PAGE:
African Journal of
History and Culture

  • Abbreviation: Afr. J. Hist. Cult.
  • Language: English
  • ISSN: 2141-6672
  • DOI: 10.5897/AJHC
  • Start Year: 2009
  • Published Articles: 165

Review

Cotton in West Africa: The economic and social stakes (2006). Book review, OECD publishing, Paris, pp. 127, ISBN: 92–64–022505 7

  Peter  Makaye    
Department of History and Development Studies, Midlands State University, Gweru, Republic of Zimbabwe. 
Email: [email protected]

  • Article Number - 2BB3BD340929
  • Vol.2(4), pp. 53-54, August 2010
  •  Accepted: 18 May 2009
  •  Published: 31 August 2010

Abstract

 

Since their inception multilateral institutions such as the International Monetary Fund (IMF) and the World Trade Organisation (WTO) have always been at loggerheads with Africans and African producers. These institutions have been blamed for advancing an agenda that exploits third world countries (3WCs) resources for the benefit of the north, debates at WTO forums have been most acrimonious with the suspension of the Doha ‘development agenda’ trade negotiations in July 2006 due to an impasse on the issue of reforming rich countries’ farm subsidies. The north has been accused of subsidizing its agricultural producers and exporters to the detriment of 3W farmers who try but find it hard to penetrate international markets. It is against this backdrop that the book cotton in West Africa comes in as a welcome contribution that further exposes the mal-trade practices perpetrated by the developed countries.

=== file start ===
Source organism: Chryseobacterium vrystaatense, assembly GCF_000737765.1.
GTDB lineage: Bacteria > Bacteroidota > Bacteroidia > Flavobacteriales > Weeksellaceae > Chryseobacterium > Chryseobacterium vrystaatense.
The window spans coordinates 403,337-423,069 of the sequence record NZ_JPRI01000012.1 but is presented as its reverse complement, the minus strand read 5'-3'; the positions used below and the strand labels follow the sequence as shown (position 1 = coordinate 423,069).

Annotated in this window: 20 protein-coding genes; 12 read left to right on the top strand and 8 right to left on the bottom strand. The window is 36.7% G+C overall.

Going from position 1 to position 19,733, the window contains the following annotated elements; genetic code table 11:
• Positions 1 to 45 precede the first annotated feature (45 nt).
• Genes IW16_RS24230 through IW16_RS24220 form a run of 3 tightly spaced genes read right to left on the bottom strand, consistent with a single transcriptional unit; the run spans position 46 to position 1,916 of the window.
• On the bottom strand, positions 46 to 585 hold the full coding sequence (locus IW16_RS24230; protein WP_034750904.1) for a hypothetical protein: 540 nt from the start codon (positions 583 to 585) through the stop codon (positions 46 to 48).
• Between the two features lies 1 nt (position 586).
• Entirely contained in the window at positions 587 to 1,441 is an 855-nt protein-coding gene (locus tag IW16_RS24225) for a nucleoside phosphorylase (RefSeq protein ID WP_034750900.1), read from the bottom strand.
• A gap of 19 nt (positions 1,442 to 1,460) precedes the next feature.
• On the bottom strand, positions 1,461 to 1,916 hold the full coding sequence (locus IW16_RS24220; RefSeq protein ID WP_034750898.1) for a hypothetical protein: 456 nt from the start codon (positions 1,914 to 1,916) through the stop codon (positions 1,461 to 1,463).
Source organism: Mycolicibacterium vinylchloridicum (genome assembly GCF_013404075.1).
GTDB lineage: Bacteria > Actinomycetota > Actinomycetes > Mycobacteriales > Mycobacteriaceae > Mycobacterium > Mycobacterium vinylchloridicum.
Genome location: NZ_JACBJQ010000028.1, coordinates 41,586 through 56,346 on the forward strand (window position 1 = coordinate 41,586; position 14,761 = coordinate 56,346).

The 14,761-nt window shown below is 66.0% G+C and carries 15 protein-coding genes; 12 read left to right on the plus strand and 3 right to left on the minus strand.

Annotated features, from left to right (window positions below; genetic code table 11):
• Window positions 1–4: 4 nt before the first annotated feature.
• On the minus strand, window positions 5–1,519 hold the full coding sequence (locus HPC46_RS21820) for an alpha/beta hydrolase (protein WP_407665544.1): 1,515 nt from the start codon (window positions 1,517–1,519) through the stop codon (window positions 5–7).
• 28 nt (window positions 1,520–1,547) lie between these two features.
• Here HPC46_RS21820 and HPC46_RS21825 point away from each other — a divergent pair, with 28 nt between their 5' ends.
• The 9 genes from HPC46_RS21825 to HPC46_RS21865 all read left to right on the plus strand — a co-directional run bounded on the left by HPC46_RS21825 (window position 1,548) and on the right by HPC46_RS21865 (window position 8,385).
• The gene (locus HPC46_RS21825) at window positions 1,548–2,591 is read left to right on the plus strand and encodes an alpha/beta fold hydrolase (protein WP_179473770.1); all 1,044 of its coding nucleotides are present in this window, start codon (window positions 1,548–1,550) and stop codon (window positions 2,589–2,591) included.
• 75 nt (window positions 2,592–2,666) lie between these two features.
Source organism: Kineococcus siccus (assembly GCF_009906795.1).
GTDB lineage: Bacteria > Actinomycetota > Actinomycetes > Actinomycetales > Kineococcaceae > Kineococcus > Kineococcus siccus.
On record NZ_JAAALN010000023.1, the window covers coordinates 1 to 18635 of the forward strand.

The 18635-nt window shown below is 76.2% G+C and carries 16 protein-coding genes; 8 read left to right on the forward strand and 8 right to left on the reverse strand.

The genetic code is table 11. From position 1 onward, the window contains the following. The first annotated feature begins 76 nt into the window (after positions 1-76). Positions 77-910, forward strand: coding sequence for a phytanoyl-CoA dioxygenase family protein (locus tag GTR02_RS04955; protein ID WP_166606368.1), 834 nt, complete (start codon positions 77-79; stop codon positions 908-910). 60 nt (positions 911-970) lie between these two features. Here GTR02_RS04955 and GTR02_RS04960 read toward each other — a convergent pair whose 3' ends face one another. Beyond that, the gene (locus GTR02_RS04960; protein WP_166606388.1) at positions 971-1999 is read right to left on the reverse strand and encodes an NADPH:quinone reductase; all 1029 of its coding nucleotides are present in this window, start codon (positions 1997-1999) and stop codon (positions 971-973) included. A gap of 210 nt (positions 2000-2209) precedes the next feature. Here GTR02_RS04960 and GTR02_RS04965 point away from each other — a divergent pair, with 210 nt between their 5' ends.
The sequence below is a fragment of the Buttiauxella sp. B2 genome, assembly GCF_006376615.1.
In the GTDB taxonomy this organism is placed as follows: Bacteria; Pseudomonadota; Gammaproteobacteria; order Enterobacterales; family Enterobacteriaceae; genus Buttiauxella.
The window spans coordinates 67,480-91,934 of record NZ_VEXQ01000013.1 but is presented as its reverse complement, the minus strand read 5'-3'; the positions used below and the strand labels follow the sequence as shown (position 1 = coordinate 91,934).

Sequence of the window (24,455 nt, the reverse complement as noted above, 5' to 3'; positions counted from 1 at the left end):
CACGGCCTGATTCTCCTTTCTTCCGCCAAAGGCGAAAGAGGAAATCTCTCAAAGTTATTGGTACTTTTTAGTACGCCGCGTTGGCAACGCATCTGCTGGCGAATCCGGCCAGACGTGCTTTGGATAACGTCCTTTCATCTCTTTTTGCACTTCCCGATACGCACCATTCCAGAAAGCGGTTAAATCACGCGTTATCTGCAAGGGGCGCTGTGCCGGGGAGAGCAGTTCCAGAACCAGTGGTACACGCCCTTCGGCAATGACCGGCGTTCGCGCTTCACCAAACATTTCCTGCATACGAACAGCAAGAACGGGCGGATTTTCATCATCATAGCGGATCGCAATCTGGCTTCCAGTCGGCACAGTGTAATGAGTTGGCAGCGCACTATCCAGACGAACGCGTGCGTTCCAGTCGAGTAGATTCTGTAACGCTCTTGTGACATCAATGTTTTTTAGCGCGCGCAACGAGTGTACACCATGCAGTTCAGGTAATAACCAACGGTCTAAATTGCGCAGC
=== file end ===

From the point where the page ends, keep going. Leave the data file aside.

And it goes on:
Key words: Peasant producers, multilateral institutions, survival strategies.

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